Cited article

Style
Citations are available only to our active members.
Sign up now to cite pages or passages in MLA, APA and Chicago citation styles.

(Einhorn, 1992, p. 25)

(Einhorn 25)

1

1. Lois J. Einhorn, Abraham Lincoln, the Orator: Penetrating the Lincoln Legend (Westport, CT: Greenwood Press, 1992), 25, http://www.questia.com/read/27419298.

Cited article

Diagnosing Dysphagia
Settings

Settings

Typeface
Text size Smaller Larger
Search within

Search within this article

Look up

Look up a word

  • Dictionary
  • Thesaurus
Please submit a word or phrase above.
Print this page

Print this page

Why can't I print more than one page at a time?

Full screen

matching results for page

Cited passage

Style
Citations are available only to our active members.
Sign up now to cite pages or passages in MLA, APA and Chicago citation styles.

"Portraying himself as an honest, ordinary person helped Lincoln identify with his audiences." (Einhorn, 1992, p. 25).

"Portraying himself as an honest, ordinary person helped Lincoln identify with his audiences." (Einhorn 25)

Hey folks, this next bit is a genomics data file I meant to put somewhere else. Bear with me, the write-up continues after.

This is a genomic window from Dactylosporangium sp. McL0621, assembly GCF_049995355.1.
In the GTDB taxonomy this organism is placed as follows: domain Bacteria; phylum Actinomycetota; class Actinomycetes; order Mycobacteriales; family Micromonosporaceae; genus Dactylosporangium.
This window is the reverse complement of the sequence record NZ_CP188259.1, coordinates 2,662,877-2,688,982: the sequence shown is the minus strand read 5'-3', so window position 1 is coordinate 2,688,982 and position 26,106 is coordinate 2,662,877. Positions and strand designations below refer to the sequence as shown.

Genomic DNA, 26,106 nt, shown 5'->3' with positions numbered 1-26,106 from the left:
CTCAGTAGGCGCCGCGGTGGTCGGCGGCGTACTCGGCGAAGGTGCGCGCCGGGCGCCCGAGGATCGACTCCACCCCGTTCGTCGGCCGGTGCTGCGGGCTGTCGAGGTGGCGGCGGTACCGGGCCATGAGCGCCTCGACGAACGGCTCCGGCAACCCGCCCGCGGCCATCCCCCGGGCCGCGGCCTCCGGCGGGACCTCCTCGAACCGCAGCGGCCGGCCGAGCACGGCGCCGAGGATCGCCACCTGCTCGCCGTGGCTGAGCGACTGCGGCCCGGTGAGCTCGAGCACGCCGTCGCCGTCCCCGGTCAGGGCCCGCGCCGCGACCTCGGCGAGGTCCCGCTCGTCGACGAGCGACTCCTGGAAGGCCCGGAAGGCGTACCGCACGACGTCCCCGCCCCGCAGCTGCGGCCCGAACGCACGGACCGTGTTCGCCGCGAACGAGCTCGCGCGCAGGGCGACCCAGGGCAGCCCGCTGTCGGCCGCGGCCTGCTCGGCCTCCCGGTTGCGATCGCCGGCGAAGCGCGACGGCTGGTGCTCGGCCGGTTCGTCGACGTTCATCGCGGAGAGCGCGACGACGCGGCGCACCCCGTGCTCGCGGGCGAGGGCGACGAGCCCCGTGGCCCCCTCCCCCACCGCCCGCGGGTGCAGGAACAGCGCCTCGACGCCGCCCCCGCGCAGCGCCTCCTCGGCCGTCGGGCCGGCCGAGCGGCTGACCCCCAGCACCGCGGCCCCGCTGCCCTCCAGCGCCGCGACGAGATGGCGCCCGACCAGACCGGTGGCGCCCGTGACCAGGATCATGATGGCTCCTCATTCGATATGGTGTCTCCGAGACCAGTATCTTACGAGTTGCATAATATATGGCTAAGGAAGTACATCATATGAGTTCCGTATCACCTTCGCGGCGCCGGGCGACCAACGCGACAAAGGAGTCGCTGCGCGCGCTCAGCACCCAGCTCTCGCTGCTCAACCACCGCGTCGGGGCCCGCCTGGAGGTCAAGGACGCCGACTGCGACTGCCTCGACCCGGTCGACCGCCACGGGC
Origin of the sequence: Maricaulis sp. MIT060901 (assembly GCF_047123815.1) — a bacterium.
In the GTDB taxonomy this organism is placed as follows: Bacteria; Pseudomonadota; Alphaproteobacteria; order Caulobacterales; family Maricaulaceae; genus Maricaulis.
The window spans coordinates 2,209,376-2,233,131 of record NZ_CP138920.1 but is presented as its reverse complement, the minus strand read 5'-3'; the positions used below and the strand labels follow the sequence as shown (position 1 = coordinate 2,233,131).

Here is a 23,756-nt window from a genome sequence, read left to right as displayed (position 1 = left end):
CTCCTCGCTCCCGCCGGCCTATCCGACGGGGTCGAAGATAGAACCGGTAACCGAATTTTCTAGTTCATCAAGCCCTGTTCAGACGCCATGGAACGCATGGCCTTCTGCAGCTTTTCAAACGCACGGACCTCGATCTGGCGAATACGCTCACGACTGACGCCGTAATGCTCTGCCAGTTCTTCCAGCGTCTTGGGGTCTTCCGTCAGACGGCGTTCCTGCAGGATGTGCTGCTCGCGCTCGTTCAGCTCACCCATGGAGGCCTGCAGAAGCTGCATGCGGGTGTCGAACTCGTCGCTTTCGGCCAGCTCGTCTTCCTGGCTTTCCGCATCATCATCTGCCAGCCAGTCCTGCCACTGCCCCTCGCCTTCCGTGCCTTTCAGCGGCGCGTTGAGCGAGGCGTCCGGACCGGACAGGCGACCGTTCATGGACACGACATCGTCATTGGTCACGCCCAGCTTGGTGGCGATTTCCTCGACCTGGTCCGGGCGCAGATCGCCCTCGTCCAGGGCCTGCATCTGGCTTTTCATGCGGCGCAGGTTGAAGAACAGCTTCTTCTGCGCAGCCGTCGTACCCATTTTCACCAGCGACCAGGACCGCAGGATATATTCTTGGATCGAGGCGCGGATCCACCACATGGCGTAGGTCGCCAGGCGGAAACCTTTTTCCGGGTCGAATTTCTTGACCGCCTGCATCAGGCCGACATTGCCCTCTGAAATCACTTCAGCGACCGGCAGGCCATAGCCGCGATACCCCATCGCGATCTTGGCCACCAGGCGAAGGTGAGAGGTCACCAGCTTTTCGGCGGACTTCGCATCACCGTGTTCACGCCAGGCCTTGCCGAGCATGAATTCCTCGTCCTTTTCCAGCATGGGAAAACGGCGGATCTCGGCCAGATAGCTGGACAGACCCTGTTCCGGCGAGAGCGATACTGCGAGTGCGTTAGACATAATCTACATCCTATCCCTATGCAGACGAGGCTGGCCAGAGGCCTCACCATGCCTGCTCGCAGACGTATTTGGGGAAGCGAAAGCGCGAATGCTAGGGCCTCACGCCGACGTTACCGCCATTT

"Portraying himself as an honest, ordinary person helped Lincoln identify with his audiences."1

1. Lois J. Einhorn, Abraham Lincoln, the Orator: Penetrating the Lincoln Legend (Westport, CT: Greenwood Press, 1992), 25, http://www.questia.com/read/27419298.

Cited passage

Welcome to the new Questia Reader

The Questia Reader has been updated to provide you with an even better online reading experience.  It is now 100% Responsive, which means you can read our books and articles on any sized device you wish.  All of your favorite tools like notes, highlights, and citations are still here, but the way you select text has been updated to be easier to use, especially on touchscreen devices.  Here's how:

1. Click or tap the first word you want to select.
2. Click or tap the last word you want to select.

OK, got it!

Thanks for trying Questia!

Please continue trying out our research tools, but please note, full functionality is available only to our active members.

Your work will be lost once you leave this Web page.

For full access in an ad-free environment, sign up now for a FREE, 1-day trial.

Already a member? Log in now.